7. Safe Working Practices
  8. Working From Heights
  9. Confined Spaces
  10. Manual handling and materials movement
  11. Hazardous substances
  12. Plant & equipment
  13. Safety devices 
  14. Personal protective clothing
  15. Housekeeping
  16. Waste removal
  17. Incident/Emergency Response
  18. Fire
  19. First aid
  20. Isolation of services.

(27) At the end of the induction the contractors are required to sit an assessment and pass before being issued a work permit for the University.

Monitoring Contractors

(28) Monitoring contractor safety performance is a critical requirement in contractor management. It sends a clear message to contractors that safety issues are a priority and ensures that health and safety legislation, codes of practice and standards are met.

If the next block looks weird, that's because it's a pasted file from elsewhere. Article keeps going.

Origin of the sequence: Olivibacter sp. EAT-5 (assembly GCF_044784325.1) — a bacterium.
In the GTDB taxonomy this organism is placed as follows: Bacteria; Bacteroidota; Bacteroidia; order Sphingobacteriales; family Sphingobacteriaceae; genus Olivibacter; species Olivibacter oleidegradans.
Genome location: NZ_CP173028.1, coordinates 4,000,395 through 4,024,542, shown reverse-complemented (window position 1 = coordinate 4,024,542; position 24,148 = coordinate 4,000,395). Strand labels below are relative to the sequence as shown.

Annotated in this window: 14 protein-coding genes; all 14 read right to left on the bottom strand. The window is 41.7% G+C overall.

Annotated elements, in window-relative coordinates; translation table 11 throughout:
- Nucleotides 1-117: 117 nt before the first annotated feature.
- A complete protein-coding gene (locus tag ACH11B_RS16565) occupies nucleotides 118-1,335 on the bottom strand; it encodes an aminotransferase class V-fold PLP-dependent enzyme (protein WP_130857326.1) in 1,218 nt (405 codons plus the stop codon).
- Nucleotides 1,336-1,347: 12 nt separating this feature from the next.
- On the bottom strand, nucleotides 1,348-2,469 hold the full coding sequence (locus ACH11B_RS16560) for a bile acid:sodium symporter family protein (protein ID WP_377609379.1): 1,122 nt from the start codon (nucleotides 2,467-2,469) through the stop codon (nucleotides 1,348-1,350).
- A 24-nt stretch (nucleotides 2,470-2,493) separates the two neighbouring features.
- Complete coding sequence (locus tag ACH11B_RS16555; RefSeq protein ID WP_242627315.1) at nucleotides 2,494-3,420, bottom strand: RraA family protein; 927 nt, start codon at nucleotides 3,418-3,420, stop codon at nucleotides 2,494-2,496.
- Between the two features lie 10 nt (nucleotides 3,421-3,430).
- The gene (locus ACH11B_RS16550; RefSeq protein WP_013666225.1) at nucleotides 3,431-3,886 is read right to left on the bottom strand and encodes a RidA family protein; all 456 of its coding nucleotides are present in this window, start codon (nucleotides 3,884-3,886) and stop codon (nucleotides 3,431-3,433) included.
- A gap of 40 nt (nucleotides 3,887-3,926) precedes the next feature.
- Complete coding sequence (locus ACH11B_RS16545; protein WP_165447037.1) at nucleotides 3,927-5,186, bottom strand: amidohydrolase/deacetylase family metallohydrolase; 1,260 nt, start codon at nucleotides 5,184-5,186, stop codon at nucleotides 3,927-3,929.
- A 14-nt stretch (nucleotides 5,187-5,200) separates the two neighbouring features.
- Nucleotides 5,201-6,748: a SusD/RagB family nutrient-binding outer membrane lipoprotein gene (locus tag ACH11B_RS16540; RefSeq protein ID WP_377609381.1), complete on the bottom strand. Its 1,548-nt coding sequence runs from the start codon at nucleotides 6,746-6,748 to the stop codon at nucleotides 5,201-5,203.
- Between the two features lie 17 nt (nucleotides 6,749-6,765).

1. During the contract stage the project manager/officer shall:
  2. Monitor induction register for contractor employees and sub contractors.
  3. Monitor Material Safety Data Sheet Register.
  4. Monitor contractor JSA and Work Methods statements.
  5. Monitor contractors safety performance.
  6. Monitor the performance of contractors to ensure that all legal requirements are met.
  7. Ensure regular site inspections are conducted.
  8. Monitor equipment and electrical tagging register.
  9. Monitor weekly safety Inspection reports.
  10. Advise the contractor on risks and non-conformance.
  11. Monitor and follow up on corrective action.
  12. Review OHS performance, accident and incident reports, third party reports  and complaints.
  13. Review occupational health and safety performance via regular meetings with the contractor.
  14. Ensure all contractor records are maintained as determined in this procedure.

Non Conformance Reports

(29) A non-conformance report details high-risk safety issues identified through incident reports and inspections. The report will be prepared following consultation with the contractor representative and an agreed time frame should be documented on the report for the rectification of issues.